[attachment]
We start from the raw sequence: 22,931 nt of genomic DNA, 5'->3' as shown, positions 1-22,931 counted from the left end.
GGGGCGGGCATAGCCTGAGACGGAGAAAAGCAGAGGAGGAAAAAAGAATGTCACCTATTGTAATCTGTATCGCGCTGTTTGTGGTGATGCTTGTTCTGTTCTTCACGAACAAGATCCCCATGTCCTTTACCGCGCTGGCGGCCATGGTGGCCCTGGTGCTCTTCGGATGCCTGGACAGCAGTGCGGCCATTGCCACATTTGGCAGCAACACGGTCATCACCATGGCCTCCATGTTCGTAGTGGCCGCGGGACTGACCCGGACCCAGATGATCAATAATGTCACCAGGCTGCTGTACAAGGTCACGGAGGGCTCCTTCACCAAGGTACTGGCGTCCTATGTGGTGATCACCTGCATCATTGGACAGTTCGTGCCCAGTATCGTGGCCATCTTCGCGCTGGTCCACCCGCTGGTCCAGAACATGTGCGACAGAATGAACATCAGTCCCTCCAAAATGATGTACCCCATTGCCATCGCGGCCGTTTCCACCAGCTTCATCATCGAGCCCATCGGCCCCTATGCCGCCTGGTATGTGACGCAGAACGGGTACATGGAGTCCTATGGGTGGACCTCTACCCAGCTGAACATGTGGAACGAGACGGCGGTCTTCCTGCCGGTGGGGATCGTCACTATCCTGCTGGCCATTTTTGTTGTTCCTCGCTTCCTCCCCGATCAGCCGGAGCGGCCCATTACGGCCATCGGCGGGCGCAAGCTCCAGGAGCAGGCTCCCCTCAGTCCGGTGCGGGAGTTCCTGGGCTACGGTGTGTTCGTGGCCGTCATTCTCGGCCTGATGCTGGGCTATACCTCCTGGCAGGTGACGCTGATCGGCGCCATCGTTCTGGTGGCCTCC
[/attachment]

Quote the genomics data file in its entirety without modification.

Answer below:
We start from the raw sequence: 22,931 nt of genomic DNA, 5'->3' as shown, positions 1-22,931 counted from the left end.
GGGGCGGGCATAGCCTGAGACGGAGAAAAGCAGAGGAGGAAAAAAGAATGTCACCTATTGTAATCTGTATCGCGCTGTTTGTGGTGATGCTTGTTCTGTTCTTCACGAACAAGATCCCCATGTCCTTTACCGCGCTGGCGGCCATGGTGGCCCTGGTGCTCTTCGGATGCCTGGACAGCAGTGCGGCCATTGCCACATTTGGCAGCAACACGGTCATCACCATGGCCTCCATGTTCGTAGTGGCCGCGGGACTGACCCGGACCCAGATGATCAATAATGTCACCAGGCTGCTGTACAAGGTCACGGAGGGCTCCTTCACCAAGGTACTGGCGTCCTATGTGGTGATCACCTGCATCATTGGACAGTTCGTGCCCAGTATCGTGGCCATCTTCGCGCTGGTCCACCCGCTGGTCCAGAACATGTGCGACAGAATGAACATCAGTCCCTCCAAAATGATGTACCCCATTGCCATCGCGGCCGTTTCCACCAGCTTCATCATCGAGCCCATCGGCCCCTATGCCGCCTGGTATGTGACGCAGAACGGGTACATGGAGTCCTATGGGTGGACCTCTACCCAGCTGAACATGTGGAACGAGACGGCGGTCTTCCTGCCGGTGGGGATCGTCACTATCCTGCTGGCCATTTTTGTTGTTCCTCGCTTCCTCCCCGATCAGCCGGAGCGGCCCATTACGGCCATCGGCGGGCGCAAGCTCCAGGAGCAGGCTCCCCTCAGTCCGGTGCGGGAGTTCCTGGGCTACGGTGTGTTCGTGGCCGTCATTCTCGGCCTGATGCTGGGCTATACCTCCTGGCAGGTGACGCTGATCGGCGCCATCGTTCTGGTGGCCTCC